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What is going on with inflation?

All stakeholders will benefit from stable and low inflation: the state, the population, and business.

During the economic crisis of 2014-2015, consumer prices in Ukraine rose sharply primarily due to the devaluation of Hryvnia against other currencies. In April 2015, inflation exceeded 60% as compared to the corresponding month of the previous year, but then began to slow down due to the economy stabilization and a decline in consumer demand. Already in June 2016, consumer price inflation was at 7%. However, it accelerated again later: in October 2016, inflation became double-digit by exceeding 10% compared to the previous year, and in August-September 2017 reached more than 16%.

In part, the acceleration of inflation was the result of economic recovery: income began to rise. This allowed manufacturers and businesses to increase their profits after the “austerity” in the midst of the crisis. Also, inflation accelerated due to an external factor: Ukraine increased its exports of food products abroad where prices were higher than in Ukraine. Accordingly, Ukrainian producers have increased domestic prices.

Over the last two years inflation has gradually slowed, and in October 2019 it reached the lowest level since the crisis began: 6.5%. The slowdown in inflation was aided by favorable price developments in foreign markets and a decrease in utility tariffs. At the same time, the growth of labor migration has contributed to higher wages and increased remittances to Ukraine. This created inflationary pressure.

In response, the National Bank of Ukraine (NBU) increased its interest rate from 12.5% (per annum) in September 2017 to 18% (per annum) in September 2018. At the beginning of 2019, the rate was still 18%, but with the fall of inflation the National Bank in October 2019 reduced it to 15.5%. In this case the NBU plans to reduce the rate to 8% in 2021, if the economy develops according to the forecasts of the NBU.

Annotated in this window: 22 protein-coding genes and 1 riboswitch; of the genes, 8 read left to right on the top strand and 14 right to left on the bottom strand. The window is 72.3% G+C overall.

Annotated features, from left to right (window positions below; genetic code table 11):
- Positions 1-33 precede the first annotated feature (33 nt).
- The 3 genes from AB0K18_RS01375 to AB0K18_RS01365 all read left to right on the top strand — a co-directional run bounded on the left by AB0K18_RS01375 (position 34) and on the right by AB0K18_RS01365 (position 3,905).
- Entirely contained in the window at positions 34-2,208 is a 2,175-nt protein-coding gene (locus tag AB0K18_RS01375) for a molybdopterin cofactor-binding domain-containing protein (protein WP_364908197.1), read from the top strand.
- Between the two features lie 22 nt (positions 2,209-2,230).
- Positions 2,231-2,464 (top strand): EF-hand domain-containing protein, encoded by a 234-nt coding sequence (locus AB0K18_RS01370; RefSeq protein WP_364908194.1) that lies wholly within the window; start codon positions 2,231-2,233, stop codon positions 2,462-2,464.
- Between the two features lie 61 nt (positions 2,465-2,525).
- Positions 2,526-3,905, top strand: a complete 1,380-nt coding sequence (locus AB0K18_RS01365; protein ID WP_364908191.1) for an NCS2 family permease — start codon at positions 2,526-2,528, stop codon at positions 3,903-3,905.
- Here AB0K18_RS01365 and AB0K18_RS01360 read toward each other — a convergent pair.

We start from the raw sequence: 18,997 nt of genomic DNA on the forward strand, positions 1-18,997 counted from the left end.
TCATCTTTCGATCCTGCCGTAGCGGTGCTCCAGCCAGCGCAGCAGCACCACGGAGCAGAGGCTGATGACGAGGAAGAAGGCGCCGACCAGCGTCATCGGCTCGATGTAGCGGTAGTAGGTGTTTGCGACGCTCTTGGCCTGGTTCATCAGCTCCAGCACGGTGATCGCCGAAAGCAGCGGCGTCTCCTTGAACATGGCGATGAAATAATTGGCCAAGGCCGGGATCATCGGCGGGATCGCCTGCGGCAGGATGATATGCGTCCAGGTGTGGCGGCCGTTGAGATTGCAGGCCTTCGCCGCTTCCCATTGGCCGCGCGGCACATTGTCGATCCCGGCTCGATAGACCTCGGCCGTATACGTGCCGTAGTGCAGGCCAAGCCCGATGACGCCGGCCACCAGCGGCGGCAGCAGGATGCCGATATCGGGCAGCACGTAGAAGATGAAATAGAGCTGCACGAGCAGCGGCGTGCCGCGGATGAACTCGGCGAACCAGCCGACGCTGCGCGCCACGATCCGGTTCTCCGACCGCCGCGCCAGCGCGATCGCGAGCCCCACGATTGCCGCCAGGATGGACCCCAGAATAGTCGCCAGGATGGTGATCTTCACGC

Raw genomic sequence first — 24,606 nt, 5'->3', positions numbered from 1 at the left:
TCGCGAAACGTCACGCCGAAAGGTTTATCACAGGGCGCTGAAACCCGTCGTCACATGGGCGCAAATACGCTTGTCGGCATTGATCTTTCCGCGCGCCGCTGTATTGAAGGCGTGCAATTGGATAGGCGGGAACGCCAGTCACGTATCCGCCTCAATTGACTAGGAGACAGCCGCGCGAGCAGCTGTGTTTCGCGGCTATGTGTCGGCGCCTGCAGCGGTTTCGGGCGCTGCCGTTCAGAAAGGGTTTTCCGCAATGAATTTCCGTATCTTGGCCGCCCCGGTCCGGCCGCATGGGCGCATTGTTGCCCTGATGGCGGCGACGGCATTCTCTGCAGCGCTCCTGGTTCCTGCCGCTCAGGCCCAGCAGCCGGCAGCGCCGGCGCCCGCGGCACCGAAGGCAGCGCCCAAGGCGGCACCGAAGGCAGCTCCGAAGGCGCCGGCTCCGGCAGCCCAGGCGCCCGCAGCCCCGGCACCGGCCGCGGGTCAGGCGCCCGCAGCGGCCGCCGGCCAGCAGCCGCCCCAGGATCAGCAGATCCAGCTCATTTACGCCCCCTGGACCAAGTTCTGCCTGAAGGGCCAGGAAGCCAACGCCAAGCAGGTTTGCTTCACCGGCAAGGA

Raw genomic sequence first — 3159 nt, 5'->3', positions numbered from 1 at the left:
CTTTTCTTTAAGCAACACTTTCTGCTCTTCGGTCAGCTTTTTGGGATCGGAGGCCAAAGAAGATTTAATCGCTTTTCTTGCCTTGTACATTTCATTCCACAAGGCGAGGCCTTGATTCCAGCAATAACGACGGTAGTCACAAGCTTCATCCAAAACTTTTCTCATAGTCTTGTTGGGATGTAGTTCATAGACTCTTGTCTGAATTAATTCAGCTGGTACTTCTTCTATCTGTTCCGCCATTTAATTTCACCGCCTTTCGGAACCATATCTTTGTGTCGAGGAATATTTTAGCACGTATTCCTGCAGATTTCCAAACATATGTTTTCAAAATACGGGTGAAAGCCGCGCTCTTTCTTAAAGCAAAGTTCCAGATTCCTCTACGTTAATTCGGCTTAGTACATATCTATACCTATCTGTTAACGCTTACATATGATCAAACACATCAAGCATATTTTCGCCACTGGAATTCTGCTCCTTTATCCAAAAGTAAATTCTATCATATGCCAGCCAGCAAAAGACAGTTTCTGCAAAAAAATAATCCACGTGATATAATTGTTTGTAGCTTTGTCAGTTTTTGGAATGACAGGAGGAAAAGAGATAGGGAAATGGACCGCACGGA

All stakeholders will benefit from stable and low inflation: the state, the population, and business. It is easier for producers to plan their business development, the savings of the population do not lose their value, and the state budget receives more projected revenues and expenditures. Also, stable and low inflation contributes to lower interest rates and therefore the cost of borrowing from the government and the real sector.

On the other hand, those who benefit from high inflation are few and the benefits of inflation are very long-lasting: the debtor who has repaid the devalued debt can very quickly feel the impact of inflation on his income. Similarly, a producer who has been able to raise his income at the expense of higher prices faces higher costs of paying the suppliers’ bills and remuneration.

That is why in 2016 the NBU was tasked to gradually reduce inflation to 5% and keep it within 4-6%. This goal remains to this day: in the latest inflation report, the NBU predicts that inflation will fall into the target range next year.

Efforts to reduce inflation have its price: to curb inflationary pressures, the NBU typically raises interest rates. This increases the cost of financing the budget and the cost of borrowing for businesses and the population for some time holding back economic growth accordingly. But such a policy significantly reduces the risk of recurrence of collapse of Hryvnia as in previous periods.

Most forecasters agree that inflation will continue to slow down, although some believe that this will happen more gradually than the National Bank forecasts. However, the risks of such projections remain high: Ukraine’s economy is open to external influences being small in size. The external impact on the price level is particularly noticeable: in the event of a large change in prices for Ukrainian exports or imports, inflation can be very different from the previous forecasts.

Vitalii Kravchuk for LIGA. Finance

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